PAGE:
I’m a sucker for sampled preachers, so this Heavy Chains EP (an October 2011 release from the Vancouver band) drew me in from the opening notes of “Crying Demons”, as it starts with a sermon. As the minister calls, bass responds and the whole business gets heavier until the sermon is buried beneath guitar/bass/drums. As the album progresses, things get a bit more metal with screamed vocals. Yet that balance of hard and soft continues on tracks like “Commo Wire,” in which a lovely melodic start leads into a heavy finish. In addition to screams, there’s some actual singing on here, albeit it’s warbly as if underwater.
“In My Time” is a 7-inch release from October 2010 by Philadelphia artist Kurt Vile. It’s a lovely little slice of pop. Somber-ish, with farfisa, guitar, drums, and percussion.
This is a beautiful collection of recordings made in Yogyakarta in Java, Indonesia between November 1976 and January 1978. Jack Body and Yono Soekarno sought out street musicians and captured their songs to tape. Although they interviewed the musicians about their craft, the names of these artists are unfortunately not provided in the extensive liner notes. The A-side is mostly female musicians and the range of styles is simply amazing. From high pitched and higher paced to a slowed down piece whose vocalist may remind you of Joanna Newsom, it’s an entrancing listen. Guitar, drum, ukelele, soap-box zither, tube gong, 3-stringed cello, and homemade instruments are all utilized. Translations of lyrics in the liner notes show themes of love, flirtation, anxieties (spiritual possession, money woes) and the words can be quite poetic, including:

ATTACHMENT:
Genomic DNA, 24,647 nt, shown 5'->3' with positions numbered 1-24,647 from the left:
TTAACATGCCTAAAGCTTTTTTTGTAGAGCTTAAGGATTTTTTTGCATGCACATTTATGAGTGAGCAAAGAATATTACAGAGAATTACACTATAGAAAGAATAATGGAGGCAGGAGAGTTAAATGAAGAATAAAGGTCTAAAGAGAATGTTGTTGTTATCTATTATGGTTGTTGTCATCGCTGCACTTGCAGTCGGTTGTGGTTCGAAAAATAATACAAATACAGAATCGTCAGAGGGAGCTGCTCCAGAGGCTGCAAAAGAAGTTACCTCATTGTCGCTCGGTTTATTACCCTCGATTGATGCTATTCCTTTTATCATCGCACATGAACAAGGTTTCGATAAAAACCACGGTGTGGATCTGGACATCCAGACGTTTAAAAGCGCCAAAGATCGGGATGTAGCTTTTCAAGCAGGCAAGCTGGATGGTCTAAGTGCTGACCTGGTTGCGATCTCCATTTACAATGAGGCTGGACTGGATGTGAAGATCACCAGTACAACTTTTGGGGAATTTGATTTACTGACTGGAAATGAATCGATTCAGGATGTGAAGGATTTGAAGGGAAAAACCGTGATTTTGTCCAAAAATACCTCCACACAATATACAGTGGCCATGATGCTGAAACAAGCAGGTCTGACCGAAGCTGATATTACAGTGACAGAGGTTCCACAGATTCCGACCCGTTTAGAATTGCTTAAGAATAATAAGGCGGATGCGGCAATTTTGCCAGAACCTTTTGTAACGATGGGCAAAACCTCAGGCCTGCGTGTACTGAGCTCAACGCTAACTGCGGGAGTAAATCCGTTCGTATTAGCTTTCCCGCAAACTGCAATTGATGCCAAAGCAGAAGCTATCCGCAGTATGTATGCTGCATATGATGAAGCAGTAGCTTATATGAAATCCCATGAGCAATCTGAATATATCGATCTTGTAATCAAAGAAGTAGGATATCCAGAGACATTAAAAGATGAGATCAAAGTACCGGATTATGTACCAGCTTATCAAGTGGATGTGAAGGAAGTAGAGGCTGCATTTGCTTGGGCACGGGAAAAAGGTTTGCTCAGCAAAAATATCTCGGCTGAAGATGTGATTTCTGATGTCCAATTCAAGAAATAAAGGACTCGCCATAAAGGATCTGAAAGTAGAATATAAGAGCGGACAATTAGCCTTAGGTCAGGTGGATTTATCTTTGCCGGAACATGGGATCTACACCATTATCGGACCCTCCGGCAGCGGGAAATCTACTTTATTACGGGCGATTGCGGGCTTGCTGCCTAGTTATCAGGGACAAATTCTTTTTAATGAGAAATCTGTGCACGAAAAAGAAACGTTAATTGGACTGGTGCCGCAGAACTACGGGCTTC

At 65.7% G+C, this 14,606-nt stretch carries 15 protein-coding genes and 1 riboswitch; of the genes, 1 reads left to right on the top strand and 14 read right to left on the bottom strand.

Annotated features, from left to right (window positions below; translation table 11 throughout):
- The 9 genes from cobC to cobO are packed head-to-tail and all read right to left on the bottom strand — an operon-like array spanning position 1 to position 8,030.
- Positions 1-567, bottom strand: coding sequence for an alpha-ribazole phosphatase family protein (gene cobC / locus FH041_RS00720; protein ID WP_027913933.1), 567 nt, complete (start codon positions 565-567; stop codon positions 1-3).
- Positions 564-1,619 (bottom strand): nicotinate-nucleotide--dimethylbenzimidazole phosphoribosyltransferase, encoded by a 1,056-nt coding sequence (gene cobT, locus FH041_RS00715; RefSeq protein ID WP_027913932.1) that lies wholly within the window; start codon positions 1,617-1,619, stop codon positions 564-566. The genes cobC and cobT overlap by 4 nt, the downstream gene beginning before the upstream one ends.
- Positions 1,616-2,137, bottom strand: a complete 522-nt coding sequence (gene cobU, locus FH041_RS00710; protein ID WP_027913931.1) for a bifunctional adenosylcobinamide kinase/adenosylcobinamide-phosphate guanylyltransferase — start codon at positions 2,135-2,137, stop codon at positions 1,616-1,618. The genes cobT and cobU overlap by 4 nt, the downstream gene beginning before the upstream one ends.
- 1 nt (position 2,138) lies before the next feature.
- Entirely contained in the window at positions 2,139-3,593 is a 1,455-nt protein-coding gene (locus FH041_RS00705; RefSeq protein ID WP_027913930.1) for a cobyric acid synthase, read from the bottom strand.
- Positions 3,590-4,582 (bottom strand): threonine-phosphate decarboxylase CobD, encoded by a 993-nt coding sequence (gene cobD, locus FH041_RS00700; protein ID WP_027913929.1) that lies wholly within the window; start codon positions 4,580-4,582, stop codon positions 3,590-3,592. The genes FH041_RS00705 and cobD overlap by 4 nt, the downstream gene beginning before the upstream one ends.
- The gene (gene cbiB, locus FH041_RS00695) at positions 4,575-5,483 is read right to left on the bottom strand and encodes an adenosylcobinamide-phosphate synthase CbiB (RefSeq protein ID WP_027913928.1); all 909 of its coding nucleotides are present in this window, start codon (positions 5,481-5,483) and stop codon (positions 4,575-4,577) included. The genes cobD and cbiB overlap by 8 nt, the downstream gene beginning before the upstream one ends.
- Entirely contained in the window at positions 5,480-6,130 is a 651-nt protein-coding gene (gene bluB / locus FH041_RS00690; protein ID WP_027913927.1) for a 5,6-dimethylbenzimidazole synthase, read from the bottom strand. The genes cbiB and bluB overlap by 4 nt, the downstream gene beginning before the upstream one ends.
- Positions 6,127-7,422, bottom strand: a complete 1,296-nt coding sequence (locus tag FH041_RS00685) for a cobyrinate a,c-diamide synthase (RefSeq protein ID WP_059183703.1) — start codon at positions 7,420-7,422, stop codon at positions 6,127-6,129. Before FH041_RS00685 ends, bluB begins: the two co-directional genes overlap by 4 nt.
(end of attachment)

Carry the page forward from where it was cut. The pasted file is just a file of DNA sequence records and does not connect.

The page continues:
“The mangoesteen fruit is very black/Its taste also is sweet/Black is truly sweet to behold/And sweet to the character.
The black dove/Even though black, is attractive./the palm sugar is black/Even if black, sweet is the smile.
Smoke Javanese tobacco/Its smoke has the fragrance of flowers/If I may ask/You who are black and sweet, what’s your name?”
This is a blast from the past (circa 1991) from Atavistic Records. This box set, “Out of Their Mouths and Into Your Head” is made of of 4 brightly hued 7″s (yellow, robin’s egg blue, sea green and cherry red) and features rock/pop stylings from 20 years back. There are heavy sounds from Plastic Jesus, Schwah, and Chrome Cranks; a bit of an Echo and the Bunnymen-ish quality to the song by The Wolverton Brothers, pop from Ass Ponys, and some female representation by the Murkins (nice, low vocals 90s style that reminds me of some East Bay bands of that era) and Sugarhead (slow, pleasant song with a girl group feel to it).